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I'm playing around with the TcpClient and I'm trying to figure out how to make the Connected property say false when a connection is dropped.

I tried doing

NetworkStream ns = client.GetStream();
ns.Write(new byte[1], 0, 0);

But it still will not show me if the TcpClient is disconnected. How would you go about this using a TcpClient?

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4 Answers 4

I wouldn't recommend you to try write just for testing the socket. And don't relay on .NET's Connected property either.

If you want to know if the remote end point is still active, you can use TcpConnectionInformation:

TcpClient client = new TcpClient(host, port);

IPGlobalProperties ipProperties = IPGlobalProperties.GetIPGlobalProperties();
TcpConnectionInformation[] tcpConnections = ipProperties.GetActiveTcpConnections().Where(x => x.LocalEndPoint.Equals(client.Client.LocalEndPoint) && x.RemoteEndPoint.Equals(client.Client.RemoteEndPoint)).ToArray();

if (tcpConnections != null && tcpConnections.Length > 0)
{
    TcpState stateOfConnection = tcpConnections.First().State;
    if (stateOfConnection == TcpState.Established)
    {
        // Connection is OK
    }
    else 
    {
        // No active tcp Connection to hostName:port
    }

}
client.Close();

See Also:
TcpConnectionInformation on MSDN
IPGlobalProperties on MSDN
Description of TcpState states
Netstat on Wikipedia


And here it is as an extension method on TcpClient.

public static TcpState GetState(this TcpClient tcpClient)
{
  var foo = IPGlobalProperties.GetIPGlobalProperties()
    .GetActiveTcpConnections()
    .SingleOrDefault(x => x.LocalEndPoint.Equals(tcpClient.Client.LocalEndPoint));
  return foo != null ? foo.State : TcpState.Unknown;
}
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This is an awesome answer. The only way you could improve it would be to present the test as an extension method of Socket that returns the socket state. –  Peter Wone Aug 12 '14 at 9:45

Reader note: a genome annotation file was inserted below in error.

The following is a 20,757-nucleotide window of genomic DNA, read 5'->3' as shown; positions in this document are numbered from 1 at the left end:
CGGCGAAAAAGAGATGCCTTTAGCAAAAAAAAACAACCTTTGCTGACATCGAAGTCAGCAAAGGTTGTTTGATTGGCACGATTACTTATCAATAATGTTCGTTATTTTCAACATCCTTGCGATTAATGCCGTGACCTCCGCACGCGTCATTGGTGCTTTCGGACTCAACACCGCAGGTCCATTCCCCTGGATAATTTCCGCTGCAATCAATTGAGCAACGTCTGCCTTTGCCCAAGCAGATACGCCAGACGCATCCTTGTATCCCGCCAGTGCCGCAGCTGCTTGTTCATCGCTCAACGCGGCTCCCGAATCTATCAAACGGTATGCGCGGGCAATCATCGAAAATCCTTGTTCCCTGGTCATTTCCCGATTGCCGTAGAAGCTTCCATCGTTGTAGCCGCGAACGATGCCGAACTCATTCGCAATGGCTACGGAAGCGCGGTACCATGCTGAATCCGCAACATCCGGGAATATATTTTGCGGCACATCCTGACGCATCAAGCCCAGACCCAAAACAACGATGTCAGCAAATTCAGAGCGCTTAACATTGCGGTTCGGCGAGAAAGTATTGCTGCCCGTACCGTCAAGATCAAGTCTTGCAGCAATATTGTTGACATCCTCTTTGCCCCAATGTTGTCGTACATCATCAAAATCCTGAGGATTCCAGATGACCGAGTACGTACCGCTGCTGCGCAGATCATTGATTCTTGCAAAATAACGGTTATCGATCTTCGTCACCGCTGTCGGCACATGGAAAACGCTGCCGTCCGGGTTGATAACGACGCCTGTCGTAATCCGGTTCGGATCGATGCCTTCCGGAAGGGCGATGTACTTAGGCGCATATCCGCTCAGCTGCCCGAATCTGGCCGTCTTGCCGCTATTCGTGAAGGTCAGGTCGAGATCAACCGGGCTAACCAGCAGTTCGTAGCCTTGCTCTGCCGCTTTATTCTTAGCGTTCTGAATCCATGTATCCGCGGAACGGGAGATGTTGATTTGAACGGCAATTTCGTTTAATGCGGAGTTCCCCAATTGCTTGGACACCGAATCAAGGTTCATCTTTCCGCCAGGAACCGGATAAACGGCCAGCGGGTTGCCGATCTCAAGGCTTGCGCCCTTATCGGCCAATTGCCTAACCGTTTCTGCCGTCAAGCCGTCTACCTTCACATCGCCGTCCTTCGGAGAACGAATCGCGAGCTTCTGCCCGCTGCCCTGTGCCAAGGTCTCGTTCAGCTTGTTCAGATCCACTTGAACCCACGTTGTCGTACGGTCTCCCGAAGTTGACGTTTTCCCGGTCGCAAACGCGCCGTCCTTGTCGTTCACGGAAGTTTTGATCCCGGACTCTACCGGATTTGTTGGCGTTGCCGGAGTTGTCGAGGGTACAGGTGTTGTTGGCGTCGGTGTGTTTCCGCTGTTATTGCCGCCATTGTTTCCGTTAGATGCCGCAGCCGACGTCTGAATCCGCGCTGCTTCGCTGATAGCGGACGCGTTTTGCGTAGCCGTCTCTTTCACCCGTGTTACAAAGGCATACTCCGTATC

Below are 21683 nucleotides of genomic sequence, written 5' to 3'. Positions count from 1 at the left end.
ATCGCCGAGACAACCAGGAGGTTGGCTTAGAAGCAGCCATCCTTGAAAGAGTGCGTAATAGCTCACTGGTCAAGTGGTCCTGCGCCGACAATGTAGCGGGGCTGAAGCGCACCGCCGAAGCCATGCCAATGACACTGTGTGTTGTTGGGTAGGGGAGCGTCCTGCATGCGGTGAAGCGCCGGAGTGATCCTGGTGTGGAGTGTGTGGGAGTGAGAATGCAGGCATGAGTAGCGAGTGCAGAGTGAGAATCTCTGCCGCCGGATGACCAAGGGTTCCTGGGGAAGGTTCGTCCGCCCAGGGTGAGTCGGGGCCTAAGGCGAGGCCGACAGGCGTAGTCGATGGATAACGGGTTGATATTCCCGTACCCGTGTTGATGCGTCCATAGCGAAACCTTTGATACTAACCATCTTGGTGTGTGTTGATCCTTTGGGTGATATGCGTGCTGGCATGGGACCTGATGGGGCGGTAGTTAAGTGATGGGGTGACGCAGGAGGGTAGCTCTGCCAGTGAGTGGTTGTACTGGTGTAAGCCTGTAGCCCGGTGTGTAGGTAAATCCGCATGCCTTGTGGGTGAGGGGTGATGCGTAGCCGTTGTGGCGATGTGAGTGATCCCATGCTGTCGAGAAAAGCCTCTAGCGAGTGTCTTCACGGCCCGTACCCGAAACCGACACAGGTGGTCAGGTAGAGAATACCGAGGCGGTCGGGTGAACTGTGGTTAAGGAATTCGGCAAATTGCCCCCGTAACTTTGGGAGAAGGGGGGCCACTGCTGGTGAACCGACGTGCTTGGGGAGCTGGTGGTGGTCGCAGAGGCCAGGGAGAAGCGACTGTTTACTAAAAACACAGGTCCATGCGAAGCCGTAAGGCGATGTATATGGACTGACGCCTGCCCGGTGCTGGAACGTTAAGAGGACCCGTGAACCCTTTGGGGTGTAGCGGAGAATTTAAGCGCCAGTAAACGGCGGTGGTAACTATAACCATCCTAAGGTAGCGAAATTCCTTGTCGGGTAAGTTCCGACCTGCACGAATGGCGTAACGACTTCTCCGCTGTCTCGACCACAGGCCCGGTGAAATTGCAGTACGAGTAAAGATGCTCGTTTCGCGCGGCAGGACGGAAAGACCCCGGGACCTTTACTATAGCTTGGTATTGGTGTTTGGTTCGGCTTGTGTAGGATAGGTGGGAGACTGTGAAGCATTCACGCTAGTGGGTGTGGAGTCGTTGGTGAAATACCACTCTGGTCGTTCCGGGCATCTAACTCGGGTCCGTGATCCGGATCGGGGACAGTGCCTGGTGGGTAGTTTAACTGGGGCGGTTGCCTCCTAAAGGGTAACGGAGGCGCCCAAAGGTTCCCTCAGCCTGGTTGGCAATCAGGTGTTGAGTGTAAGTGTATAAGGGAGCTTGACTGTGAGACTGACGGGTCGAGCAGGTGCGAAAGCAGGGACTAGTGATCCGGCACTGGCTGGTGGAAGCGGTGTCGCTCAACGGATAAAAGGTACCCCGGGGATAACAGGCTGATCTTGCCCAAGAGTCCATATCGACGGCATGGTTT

As far as I know/remember there is no way to test if a socket is connected other than reading or writing to it.

I haven't used the TcpClient at all but the Socket class will return 0 from a call to Read if the remote end has been shutdown gracefully. If the remote end doesn't shutdown gracefully [I think] you get a timeout exception, can't remember the type sorry.

Using code like 'if(socket.Connected) { socket.Write(...) } creates a race condition. You're better off just calling socket.Write and handling the exceptions and/or disconnections.

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Yeah. Socket layer shall managed using exceptions. The IOException thrown has the inner exception set to a SocketException, which contains all information required to detect timeouts or closed sockets remotely. –  Luca Aug 26 '10 at 9:14

@uriel's answer works great for me, but I needed to code it in C++/CLI, which was not entirely trivial. Here is the (roughly equivalent) C++/CLI code, with a few robustness checks added in for good measure.